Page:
As some may know, the archaeological site once called Catal Huyuk, now usually called Catalhoyuk (usually said to mean “forked mound” or a double mound) is an interest of mine, kind of a hobby. The most well known manifestation of that hobby is my old article “Catal Huyuk: The Temple City of Prehistoric Anatolia“.

That old article starts with an image that is often described as the oldest map in the world, the “catalhoyuk map” – altho I describe it differently, I call it one of the oldest known examples of a “landscape painting”. Here’s a bad example of the image:

The Catal Huyuk Map, the worlds oldest landscape painting, or something else?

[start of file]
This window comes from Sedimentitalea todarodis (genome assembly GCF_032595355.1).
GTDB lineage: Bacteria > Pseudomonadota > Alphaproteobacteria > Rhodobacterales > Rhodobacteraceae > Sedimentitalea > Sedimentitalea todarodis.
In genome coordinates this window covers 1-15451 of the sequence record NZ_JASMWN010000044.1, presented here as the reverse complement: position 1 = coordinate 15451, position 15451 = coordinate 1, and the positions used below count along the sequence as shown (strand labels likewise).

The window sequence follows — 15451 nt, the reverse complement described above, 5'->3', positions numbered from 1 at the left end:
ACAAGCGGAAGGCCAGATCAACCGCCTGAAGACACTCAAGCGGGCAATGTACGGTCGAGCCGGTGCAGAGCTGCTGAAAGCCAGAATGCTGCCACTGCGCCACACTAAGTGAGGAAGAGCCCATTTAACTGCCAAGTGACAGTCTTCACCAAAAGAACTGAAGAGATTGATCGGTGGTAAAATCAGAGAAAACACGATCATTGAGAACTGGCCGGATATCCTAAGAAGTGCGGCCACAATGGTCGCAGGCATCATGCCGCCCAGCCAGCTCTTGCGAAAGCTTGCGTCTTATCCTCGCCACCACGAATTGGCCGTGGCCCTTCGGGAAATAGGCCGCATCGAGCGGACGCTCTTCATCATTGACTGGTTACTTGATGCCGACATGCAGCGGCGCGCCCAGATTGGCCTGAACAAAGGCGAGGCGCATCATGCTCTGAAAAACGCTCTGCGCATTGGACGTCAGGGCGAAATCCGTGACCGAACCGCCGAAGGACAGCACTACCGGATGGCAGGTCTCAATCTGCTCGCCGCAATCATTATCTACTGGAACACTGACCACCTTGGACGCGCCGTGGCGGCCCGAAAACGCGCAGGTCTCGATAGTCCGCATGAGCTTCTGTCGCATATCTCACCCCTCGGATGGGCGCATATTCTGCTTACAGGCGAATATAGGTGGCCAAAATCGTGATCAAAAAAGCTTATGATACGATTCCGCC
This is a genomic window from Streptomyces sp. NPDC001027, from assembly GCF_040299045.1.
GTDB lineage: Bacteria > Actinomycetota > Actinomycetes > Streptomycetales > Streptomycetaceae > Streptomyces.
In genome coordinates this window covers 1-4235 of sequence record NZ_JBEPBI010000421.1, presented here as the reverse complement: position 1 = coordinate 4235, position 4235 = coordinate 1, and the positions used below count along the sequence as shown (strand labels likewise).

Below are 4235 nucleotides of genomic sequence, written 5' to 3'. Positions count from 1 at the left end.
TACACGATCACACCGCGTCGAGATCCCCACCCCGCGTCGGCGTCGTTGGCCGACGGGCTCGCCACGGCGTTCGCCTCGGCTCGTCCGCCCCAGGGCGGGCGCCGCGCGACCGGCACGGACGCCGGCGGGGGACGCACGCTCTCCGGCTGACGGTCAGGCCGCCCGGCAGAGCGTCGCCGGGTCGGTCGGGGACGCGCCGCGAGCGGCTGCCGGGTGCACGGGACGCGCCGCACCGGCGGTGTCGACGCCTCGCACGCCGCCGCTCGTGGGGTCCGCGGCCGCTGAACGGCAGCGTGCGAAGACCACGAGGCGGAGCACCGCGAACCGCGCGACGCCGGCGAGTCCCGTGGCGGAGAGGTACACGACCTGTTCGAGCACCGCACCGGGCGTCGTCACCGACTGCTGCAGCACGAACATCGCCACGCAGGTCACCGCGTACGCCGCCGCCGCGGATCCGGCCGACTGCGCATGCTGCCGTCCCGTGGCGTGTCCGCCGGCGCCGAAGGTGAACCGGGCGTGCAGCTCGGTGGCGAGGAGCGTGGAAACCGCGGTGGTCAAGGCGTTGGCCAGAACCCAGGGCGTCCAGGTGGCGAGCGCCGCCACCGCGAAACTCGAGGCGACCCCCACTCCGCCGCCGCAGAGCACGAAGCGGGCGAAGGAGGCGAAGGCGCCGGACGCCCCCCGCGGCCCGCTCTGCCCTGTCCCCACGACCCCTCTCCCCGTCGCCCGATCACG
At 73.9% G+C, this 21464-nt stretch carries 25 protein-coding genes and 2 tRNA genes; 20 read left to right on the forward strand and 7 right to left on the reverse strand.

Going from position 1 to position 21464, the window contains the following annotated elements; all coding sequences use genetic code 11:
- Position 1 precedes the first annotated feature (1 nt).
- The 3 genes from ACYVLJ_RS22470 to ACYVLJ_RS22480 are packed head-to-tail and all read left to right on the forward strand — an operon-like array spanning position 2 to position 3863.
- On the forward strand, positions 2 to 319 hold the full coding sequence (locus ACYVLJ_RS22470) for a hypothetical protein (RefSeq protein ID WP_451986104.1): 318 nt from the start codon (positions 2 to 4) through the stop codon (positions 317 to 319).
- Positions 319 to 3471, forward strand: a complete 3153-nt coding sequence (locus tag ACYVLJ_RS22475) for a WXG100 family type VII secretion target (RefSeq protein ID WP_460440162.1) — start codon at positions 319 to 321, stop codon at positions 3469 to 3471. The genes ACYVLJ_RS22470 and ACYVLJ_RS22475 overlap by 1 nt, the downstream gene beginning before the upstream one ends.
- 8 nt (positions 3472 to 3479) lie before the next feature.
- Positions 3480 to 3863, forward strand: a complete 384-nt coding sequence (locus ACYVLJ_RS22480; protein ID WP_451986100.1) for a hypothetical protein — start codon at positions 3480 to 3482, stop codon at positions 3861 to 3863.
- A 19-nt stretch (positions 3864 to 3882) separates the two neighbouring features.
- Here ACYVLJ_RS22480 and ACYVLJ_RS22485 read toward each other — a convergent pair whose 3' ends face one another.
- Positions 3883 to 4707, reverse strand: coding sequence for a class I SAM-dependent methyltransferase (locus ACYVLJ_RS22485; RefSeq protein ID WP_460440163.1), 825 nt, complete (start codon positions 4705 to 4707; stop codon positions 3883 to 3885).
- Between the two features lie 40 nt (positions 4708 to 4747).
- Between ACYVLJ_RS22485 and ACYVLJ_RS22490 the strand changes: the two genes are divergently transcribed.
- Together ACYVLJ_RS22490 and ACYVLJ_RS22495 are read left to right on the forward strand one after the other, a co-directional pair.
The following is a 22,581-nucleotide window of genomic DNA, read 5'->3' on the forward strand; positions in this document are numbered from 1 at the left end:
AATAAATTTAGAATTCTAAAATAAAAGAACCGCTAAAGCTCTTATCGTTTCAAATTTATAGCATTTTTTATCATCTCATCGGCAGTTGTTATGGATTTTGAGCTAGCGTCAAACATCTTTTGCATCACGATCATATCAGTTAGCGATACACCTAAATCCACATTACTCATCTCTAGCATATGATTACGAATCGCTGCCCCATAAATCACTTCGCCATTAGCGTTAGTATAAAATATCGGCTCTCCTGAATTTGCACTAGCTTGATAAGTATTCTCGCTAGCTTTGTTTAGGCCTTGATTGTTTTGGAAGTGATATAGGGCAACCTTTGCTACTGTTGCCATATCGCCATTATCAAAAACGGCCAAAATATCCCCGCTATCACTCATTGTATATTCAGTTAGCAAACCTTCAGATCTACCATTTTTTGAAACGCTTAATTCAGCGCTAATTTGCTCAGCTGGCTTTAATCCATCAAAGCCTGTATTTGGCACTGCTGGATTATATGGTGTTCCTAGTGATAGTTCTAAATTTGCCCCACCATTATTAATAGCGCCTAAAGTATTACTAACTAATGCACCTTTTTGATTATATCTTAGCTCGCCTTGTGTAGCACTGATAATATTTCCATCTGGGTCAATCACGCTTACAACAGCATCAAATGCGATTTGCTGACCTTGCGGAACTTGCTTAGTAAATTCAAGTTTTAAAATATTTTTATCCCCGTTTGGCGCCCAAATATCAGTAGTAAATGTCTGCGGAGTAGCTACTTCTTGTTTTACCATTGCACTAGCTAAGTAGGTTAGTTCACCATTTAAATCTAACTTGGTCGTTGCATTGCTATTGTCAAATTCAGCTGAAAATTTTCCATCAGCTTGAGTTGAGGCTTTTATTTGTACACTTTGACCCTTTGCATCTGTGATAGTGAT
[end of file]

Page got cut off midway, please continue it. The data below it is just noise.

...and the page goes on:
All along there has been a lot of disagreement about this image. Mellart’s book ‘cleaned up’ a lot of the badly damaged murals and wall paintings uncovered during his rushed old-style excavations, and frankly, it’s very hard to tell exactly what the wall paintings actually show. The common interpretation, that the shape on the wall represents the volcano now called Hasan Dag in an eruption (thus making the painting a landscape, and implying that the squarish cells painted in black underneath are an image of the town), has been questioned before.

And now from a cartographer an article that makes a good simple presentation of the arguments for the idea that the catalhoyuk wall painting isn’t a map NOR a landscape.

Why the World’s Oldest Map Isn’t a Map

It’s short, has some good illustrations, worth your time if you have an interest in ancient cultures.